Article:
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A Catrina reading a story

   Tweens and Teens Programs   

​Hola! Tweens and Teens are in that wonderful age of exploring the world on their terms, comparing it, and fantasizing about other worlds past or beyond. The following shows cater to the thirst for mythological and ghostly adventures where young folks and old deities shaped the world.

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the hungry

  Middle and High School  

Three ways to make the world

From Mexico to Guatemala to Colombia, this performance explores three myths of creation. Each story serves to complement the next one. We begin with the Aztec tale where two brothers took five times to settle on the right world, continue with the Mayan men of maize, and finalize with the Muisca world being reshaped by a flood. In every story, the old deities learn that the perfect world can only be achieved after several trials.

The Hungry Goddess and the Last King

The Aztecs were one of the most developed cultures the conquistadors encountered. In their time, the Aztecs considered themselves inheritors of the great Toltec culture. During their brief reign in Mesoamerica, the Aztecs conquered and expanded their power.

 

In this show, the audience learns how fascinating Aztec history was and continues to be. The performance weaves three tales: the story of a Hungry Goddess, the legend of how the Chichimec (a nomadic group) consolidated the Aztec empire, and the historical narrative of an Aztec political conspiracy against the Zapotecs.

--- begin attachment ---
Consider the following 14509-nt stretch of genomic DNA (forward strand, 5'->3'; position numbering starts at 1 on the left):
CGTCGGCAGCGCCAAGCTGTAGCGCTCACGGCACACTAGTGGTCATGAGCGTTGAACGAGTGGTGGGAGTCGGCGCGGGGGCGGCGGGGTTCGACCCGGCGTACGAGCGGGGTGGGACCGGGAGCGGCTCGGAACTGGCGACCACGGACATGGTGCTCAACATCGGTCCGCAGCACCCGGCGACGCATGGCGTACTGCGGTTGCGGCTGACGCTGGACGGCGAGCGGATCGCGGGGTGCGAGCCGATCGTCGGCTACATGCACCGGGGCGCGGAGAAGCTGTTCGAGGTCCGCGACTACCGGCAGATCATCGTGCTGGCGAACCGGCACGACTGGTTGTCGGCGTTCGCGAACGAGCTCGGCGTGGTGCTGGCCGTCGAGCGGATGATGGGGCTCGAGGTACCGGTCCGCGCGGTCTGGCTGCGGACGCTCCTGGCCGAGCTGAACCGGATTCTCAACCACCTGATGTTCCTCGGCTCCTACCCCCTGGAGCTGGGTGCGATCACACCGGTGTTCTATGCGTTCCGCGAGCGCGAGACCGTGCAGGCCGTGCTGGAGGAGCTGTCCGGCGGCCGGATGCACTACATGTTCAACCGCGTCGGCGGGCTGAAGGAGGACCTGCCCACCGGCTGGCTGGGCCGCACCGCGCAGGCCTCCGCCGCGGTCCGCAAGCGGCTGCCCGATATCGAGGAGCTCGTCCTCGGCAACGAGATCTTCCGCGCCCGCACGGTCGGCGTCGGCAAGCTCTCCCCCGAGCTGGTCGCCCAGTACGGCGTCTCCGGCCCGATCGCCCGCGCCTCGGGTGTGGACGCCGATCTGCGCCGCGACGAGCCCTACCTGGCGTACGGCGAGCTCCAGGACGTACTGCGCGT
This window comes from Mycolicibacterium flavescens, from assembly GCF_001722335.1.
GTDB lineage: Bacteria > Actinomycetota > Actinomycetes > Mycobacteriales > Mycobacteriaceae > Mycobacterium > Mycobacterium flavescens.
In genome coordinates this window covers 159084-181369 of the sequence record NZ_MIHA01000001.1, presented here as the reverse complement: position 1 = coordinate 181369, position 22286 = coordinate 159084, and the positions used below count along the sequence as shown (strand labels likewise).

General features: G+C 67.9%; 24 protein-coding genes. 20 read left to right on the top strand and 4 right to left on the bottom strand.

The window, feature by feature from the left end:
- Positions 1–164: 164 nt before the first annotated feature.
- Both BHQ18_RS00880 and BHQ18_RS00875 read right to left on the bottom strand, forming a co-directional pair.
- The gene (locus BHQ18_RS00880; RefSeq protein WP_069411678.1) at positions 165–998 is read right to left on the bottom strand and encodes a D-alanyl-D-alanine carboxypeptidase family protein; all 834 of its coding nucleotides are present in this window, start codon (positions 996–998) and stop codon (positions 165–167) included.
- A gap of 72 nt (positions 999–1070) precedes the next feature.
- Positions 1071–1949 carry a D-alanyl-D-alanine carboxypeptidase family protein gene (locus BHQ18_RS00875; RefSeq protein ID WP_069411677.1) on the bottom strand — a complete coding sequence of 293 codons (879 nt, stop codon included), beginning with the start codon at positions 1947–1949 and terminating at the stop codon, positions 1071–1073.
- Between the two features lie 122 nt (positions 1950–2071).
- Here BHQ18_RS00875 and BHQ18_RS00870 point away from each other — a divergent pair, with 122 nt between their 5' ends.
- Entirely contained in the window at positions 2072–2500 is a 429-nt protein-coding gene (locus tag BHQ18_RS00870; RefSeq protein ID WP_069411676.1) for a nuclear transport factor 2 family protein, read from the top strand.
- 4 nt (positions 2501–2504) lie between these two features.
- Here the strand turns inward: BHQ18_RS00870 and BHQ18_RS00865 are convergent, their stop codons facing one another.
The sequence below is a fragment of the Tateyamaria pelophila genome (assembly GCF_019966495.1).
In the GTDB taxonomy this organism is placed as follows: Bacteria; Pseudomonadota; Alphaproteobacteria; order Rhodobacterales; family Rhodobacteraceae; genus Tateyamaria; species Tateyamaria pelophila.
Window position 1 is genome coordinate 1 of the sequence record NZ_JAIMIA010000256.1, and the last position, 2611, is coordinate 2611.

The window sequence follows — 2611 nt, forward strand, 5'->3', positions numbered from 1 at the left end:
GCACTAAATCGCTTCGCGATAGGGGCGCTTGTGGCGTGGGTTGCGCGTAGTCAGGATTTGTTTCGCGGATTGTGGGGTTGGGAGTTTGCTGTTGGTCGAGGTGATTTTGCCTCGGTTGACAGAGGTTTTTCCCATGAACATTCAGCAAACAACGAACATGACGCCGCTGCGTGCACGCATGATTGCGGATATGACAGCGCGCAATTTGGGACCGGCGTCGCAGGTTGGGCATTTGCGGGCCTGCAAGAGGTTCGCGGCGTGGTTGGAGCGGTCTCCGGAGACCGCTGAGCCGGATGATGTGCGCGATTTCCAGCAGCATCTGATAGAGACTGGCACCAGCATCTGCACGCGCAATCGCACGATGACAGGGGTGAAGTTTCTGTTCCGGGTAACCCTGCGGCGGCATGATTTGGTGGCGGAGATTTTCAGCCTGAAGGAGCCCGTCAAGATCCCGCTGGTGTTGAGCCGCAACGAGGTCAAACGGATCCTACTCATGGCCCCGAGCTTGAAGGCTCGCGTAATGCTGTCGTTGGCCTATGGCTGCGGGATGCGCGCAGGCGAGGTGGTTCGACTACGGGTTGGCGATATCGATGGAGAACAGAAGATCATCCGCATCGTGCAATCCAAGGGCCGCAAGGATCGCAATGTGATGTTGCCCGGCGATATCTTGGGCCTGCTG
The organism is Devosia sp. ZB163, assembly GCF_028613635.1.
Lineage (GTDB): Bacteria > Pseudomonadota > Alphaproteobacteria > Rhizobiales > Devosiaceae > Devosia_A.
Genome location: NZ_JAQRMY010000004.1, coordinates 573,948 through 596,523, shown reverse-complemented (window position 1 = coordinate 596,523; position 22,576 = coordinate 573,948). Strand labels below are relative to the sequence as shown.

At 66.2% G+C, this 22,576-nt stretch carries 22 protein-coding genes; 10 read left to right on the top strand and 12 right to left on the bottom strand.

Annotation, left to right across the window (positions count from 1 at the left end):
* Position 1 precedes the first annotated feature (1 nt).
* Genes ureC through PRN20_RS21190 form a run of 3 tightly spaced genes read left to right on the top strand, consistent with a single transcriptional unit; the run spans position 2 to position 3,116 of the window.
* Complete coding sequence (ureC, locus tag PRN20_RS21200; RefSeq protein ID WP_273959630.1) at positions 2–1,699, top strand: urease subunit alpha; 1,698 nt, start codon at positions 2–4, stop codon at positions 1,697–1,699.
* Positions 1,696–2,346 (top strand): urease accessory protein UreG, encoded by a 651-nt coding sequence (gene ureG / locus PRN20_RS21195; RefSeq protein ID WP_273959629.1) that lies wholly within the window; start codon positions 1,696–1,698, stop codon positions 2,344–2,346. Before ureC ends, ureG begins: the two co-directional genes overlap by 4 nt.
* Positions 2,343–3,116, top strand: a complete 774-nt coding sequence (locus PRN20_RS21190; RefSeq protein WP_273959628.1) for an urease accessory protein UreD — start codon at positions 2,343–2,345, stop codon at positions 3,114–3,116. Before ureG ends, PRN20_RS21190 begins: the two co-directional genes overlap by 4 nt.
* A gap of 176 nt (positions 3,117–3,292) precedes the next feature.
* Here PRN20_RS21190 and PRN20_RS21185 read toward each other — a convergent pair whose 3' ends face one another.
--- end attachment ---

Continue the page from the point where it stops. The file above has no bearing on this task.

Listen to the story of the Last King:

Spooky Latin America

Occasionally, people have spoken of eerie apparitions that have frightened even the most cautious traveler. Meet a one-leg woman that haunts men, a dog that appears with an ominous warning, and a gaucho (Argentine cowboy) looking for someone to take his place. These ghost stories from the Rio Grande down to La Patagonia still scare those who listen.

Listen to the story of a dog that sees what you cannot see:

​Día de los Muertos:
The Day of the Dead Celebration

Generations of Mexicans have trusted that their ancestors come back to partake with their living family every year. The best way to welcome the ancestors who visit us yearly is to provide food, flowers, and presents.

 

But what happens when we forget our ancestors? Occasionally, with a good fright, un buen susto, they find a way to remind us that they are still around! In this show, we remember the stories and learn the importance of the traditions surrounding The Day of The Dead.

 

Listen to a story:

spooky
dia de los muertos
Three ways
Carolina Quiroga Storyteller

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